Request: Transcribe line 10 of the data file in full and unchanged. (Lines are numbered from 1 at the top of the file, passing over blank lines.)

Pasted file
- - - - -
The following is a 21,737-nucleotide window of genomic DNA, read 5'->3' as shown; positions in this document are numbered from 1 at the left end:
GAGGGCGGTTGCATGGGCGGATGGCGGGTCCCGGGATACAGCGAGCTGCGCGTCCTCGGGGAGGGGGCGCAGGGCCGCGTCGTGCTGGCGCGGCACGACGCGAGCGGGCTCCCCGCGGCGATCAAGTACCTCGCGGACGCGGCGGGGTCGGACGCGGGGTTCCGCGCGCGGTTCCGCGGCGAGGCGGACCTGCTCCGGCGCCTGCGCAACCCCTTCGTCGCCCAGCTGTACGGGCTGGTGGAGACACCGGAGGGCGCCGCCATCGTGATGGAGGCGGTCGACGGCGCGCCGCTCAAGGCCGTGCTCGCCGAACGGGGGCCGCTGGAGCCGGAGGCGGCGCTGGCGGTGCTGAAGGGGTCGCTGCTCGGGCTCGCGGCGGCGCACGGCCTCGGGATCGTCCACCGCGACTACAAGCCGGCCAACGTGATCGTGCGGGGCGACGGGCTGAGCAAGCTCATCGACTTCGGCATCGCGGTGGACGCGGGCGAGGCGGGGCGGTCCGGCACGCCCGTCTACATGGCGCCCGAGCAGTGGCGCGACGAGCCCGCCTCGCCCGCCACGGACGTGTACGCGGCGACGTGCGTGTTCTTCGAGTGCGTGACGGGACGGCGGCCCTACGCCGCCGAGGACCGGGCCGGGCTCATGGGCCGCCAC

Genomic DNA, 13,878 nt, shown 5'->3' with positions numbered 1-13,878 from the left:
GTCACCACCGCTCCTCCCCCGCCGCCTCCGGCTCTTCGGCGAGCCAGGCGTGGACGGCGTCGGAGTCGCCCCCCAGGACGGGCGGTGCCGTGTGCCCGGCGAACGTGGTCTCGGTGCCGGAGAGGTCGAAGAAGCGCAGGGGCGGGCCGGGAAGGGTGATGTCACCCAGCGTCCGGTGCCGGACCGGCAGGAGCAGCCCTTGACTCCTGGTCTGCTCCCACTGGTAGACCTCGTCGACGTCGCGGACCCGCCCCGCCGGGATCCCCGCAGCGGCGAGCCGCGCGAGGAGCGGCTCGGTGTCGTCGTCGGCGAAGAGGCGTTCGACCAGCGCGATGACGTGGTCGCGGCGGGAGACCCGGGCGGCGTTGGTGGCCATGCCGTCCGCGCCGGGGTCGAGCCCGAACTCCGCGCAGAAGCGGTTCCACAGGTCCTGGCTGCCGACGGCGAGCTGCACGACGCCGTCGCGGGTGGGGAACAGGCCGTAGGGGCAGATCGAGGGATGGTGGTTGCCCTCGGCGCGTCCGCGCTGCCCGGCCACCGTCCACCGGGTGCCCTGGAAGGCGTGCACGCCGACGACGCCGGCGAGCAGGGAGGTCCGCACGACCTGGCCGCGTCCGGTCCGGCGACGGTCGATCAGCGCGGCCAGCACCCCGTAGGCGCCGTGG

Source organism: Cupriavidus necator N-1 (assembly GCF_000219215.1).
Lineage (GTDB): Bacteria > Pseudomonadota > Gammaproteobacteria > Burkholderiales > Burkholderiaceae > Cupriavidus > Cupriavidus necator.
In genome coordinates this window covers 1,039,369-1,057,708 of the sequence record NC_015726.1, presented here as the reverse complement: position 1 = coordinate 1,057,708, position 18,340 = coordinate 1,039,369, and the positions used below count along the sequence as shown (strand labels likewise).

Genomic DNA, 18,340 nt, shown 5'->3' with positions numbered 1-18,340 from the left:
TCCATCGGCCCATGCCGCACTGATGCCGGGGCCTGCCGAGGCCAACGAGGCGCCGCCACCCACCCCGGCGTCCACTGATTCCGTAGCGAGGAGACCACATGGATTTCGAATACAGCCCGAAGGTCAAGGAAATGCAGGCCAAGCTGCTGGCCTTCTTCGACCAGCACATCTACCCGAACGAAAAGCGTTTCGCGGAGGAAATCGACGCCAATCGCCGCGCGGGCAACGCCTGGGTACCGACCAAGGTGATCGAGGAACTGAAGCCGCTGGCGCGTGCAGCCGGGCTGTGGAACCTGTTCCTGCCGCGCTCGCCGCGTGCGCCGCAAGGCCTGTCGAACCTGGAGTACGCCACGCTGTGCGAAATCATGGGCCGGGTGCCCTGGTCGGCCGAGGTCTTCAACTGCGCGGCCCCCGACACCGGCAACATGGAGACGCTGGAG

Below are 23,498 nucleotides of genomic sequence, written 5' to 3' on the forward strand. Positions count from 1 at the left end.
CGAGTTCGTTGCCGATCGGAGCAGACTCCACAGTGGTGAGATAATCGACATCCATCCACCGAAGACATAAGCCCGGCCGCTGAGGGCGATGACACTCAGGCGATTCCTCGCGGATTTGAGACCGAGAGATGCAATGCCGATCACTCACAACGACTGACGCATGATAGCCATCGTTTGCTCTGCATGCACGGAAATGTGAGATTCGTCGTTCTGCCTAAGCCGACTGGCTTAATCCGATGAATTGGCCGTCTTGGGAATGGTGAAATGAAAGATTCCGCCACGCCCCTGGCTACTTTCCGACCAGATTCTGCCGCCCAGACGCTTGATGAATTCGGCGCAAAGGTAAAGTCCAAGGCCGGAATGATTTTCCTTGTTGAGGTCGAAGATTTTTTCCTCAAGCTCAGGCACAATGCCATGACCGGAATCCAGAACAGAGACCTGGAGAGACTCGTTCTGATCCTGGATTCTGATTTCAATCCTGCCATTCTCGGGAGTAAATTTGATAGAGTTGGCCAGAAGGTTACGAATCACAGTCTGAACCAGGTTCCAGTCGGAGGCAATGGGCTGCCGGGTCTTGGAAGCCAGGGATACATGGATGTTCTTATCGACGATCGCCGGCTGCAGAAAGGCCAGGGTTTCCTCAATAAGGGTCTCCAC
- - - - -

Below are 23,498 nucleotides of genomic sequence, written 5' to 3' on the forward strand. Positions count from 1 at the left end.